Two inspection reports on General National Vocational Qualifications come to a similar conclusion. Students at Finchley Catholic High, a grant-maintained boys' school in suburban north London, like doing GNVQs. Teachers like teaching them and the head, Stephen Szemerenyi, is very much in favour. "I feel strongly that GNVQ is the first vocational qualification that has a chance of success; if we muck it up now we won't have an alternative. We need to make it work. "
He and the school's GNVQ co-ordinator, Jenni Ayres, are concerned about negative criticism although they are well aware of the need for improvements. Ms Ayres said her students saw the item on the inspectors' reports on the news and "they were worried that something they were doing wasn't valued".
The head said:"If you have a multiplicity of awarding bodies, quangos, papers and practices, of course you're going to have teething problems.
"It's no use exhorting youngsters to study and stay on unless the qualifications are patently seen to be of value. We need a coherent message from the Government on equivalence and parity of esteem."
The school has around 920 boys aged 11 to 18 with 175 in the sixth form. Eleven are taking BTEC intermediate GNVQ and 17, level 3 in business. Two years ago BTEC first was piloted, operated by a franchise from the local college. Under the new arrangements last year, a BTEC external verifier visited the school twice to check progress and proved "helpful and positive and suggested we might share ideas tried by other schools", said Ms Ayres. Staff are now being trained as verifiers.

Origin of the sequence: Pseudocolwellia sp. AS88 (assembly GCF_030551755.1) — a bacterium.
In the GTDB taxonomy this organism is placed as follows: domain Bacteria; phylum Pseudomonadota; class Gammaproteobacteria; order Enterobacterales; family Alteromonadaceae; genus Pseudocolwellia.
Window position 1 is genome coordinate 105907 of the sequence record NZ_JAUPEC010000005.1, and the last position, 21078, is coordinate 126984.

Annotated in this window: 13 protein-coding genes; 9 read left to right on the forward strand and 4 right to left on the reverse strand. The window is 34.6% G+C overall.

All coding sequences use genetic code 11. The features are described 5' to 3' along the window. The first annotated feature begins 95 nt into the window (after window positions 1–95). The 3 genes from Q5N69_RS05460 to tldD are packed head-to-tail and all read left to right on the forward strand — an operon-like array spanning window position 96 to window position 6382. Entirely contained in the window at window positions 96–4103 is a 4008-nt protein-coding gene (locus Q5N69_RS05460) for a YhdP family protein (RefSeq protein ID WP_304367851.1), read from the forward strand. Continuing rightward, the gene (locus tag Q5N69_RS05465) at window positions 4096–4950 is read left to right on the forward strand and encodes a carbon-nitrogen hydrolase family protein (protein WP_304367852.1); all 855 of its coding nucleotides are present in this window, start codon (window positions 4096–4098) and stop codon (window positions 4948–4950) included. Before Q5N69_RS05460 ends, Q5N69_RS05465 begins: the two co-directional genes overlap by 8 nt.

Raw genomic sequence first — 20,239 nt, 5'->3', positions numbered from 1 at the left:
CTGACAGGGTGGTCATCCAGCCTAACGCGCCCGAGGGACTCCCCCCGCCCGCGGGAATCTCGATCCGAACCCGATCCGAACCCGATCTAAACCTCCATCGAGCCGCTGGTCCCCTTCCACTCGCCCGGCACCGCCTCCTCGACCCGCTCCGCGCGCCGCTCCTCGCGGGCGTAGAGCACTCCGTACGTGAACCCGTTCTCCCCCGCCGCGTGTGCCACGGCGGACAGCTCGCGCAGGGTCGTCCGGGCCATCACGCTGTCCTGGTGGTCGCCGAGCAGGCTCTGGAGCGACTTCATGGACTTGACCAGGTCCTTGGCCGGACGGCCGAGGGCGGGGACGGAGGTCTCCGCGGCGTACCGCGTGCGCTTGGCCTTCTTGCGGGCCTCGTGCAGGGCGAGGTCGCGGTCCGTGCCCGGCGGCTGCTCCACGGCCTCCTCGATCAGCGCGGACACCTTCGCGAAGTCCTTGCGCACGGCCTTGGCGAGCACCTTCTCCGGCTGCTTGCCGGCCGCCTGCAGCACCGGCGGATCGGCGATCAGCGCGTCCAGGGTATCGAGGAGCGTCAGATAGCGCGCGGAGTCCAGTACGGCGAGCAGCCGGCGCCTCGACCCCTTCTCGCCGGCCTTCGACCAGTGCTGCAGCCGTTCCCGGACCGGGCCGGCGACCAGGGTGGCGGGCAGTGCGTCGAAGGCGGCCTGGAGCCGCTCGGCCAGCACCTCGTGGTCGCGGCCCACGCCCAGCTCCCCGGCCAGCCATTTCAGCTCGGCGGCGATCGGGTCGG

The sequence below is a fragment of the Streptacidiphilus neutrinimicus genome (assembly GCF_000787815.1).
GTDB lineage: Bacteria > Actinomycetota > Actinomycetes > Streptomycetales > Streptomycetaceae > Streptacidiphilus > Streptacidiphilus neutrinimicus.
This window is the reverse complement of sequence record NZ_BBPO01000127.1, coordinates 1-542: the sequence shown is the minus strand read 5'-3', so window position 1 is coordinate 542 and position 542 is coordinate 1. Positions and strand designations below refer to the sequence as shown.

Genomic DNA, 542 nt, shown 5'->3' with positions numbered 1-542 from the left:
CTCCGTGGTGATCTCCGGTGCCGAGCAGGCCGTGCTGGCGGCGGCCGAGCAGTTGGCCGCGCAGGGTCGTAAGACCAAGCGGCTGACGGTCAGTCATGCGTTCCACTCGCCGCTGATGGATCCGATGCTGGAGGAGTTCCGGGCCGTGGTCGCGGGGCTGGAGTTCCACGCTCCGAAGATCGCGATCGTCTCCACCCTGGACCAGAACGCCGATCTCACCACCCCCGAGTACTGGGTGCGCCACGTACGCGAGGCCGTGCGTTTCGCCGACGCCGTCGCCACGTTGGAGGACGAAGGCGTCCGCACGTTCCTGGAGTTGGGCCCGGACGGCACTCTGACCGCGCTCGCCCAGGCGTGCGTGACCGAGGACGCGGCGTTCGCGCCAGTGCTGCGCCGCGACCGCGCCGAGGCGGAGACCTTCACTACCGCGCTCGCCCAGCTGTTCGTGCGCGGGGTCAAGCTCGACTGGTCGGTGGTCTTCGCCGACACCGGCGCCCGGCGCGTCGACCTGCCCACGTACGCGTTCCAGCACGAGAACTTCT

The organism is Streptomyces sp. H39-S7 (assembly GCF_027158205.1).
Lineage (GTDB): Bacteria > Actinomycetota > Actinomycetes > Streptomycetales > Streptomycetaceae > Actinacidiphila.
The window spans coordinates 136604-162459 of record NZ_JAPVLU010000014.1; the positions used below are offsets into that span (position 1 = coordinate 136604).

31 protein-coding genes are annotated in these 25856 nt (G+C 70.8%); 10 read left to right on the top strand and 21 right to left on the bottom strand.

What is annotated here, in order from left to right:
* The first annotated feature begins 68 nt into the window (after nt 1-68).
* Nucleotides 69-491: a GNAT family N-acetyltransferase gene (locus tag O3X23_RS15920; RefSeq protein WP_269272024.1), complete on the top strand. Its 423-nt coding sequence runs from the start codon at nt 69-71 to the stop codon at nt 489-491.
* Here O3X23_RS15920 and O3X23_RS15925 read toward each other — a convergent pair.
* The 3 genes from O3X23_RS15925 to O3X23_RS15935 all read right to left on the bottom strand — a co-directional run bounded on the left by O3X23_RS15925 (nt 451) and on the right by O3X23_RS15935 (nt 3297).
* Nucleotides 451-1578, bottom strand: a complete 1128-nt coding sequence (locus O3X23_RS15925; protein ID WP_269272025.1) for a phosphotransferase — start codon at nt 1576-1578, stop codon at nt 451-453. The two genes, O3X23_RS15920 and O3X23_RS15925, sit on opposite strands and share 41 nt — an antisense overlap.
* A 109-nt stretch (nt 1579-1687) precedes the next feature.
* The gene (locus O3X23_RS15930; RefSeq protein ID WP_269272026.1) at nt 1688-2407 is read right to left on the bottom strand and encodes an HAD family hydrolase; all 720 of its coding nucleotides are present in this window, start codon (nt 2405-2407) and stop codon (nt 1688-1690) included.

She finds the 12 hours a week spent on the courses adequate, but would like less paperwork and clearer instructions from the awarding body. "They could take simple steps to make them user-friendly."
GNVQs mean a lot of work for teachers, said Mr Szemerenyi. "It's not like A-levels where you can take a book off the shelf and teach," said the co-ordinator. "I enjoy my GNVQ teaching much more. You need to believe in it then your enthusiasm gets the kids motivated. They have to work hard - more so than doing a skimped A-level essay."
But they tended to think the end of year tests "a nonsense", she said, as they already had the evidence in their portfolios. "I can understand how some people won't feel it has credibility unless you have end of course tests," added the head.
The intermediates were working on an employment assignment which meant visits to Gloucester, Docklands, Safeway and Ford. The advanced students were surveying the fast food market as part of a study in personnel work which involved visits to restaurants, marketing their own products in the school canteen, conducting job interviews and making a video presentation. All of which used core skills as an integral part of their course.
They were all enthusiastic: "It gives you confidence." "I like the freedom. " "Once we've done a part of the course,we don't have to do it again." "I work well in class, but not in exams." "If you do A-levels at the end of two years it all depends how you do on the day. We work through the year and learn as we go along." "It's not so theory-based, we learn more about actual jobs."
But business links are not easy to forge. "We have to keep hammering on their doors," said Ms Ayres. "I sent 50 letters and got four replies."